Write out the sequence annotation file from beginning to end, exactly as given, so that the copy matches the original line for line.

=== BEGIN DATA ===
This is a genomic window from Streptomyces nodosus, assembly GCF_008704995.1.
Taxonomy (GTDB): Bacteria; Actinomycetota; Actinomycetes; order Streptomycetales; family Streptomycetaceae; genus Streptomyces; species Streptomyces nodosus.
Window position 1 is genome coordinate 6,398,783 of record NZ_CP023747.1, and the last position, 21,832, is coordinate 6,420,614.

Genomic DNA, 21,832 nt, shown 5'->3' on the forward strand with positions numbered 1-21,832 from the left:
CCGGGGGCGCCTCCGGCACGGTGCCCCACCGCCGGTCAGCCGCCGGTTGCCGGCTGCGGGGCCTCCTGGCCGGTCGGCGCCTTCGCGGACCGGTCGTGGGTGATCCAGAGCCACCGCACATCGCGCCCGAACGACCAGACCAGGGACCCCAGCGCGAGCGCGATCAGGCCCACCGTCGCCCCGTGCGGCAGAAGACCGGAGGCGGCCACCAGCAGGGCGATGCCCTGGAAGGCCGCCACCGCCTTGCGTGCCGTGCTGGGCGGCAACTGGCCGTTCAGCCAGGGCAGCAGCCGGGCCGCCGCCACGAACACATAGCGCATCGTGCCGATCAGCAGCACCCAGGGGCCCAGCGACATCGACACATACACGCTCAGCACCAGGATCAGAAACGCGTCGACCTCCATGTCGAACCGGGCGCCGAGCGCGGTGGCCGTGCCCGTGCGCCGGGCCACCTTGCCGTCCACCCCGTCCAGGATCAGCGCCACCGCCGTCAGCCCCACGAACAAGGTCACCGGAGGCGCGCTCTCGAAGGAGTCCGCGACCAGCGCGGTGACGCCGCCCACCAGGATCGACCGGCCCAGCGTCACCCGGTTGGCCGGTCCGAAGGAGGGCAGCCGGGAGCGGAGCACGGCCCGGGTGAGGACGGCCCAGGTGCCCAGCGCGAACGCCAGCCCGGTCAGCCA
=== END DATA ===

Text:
This is a genomic window from Streptomyces nodosus, assembly GCF_008704995.1.
Taxonomy (GTDB): Bacteria; Actinomycetota; Actinomycetes; order Streptomycetales; family Streptomycetaceae; genus Streptomyces; species Streptomyces nodosus.
Window position 1 is genome coordinate 6,398,783 of record NZ_CP023747.1, and the last position, 21,832, is coordinate 6,420,614.

Genomic DNA, 21,832 nt, shown 5'->3' on the forward strand with positions numbered 1-21,832 from the left:
CCGGGGGCGCCTCCGGCACGGTGCCCCACCGCCGGTCAGCCGCCGGTTGCCGGCTGCGGGGCCTCCTGGCCGGTCGGCGCCTTCGCGGACCGGTCGTGGGTGATCCAGAGCCACCGCACATCGCGCCCGAACGACCAGACCAGGGACCCCAGCGCGAGCGCGATCAGGCCCACCGTCGCCCCGTGCGGCAGAAGACCGGAGGCGGCCACCAGCAGGGCGATGCCCTGGAAGGCCGCCACCGCCTTGCGTGCCGTGCTGGGCGGCAACTGGCCGTTCAGCCAGGGCAGCAGCCGGGCCGCCGCCACGAACACATAGCGCATCGTGCCGATCAGCAGCACCCAGGGGCCCAGCGACATCGACACATACACGCTCAGCACCAGGATCAGAAACGCGTCGACCTCCATGTCGAACCGGGCGCCGAGCGCGGTGGCCGTGCCCGTGCGCCGGGCCACCTTGCCGTCCACCCCGTCCAGGATCAGCGCCACCGCCGTCAGCCCCACGAACAAGGTCACCGGAGGCGCGCTCTCGAAGGAGTCCGCGACCAGCGCGGTGACGCCGCCCACCAGGATCGACCGGCCCAGCGTCACCCGGTTGGCCGGTCCGAAGGAGGGCAGCCGGGAGCGGAGCACGGCCCGGGTGAGGACGGCCCAGGTGCCCAGCGCGAACGCCAGCCCGGTCAGCCA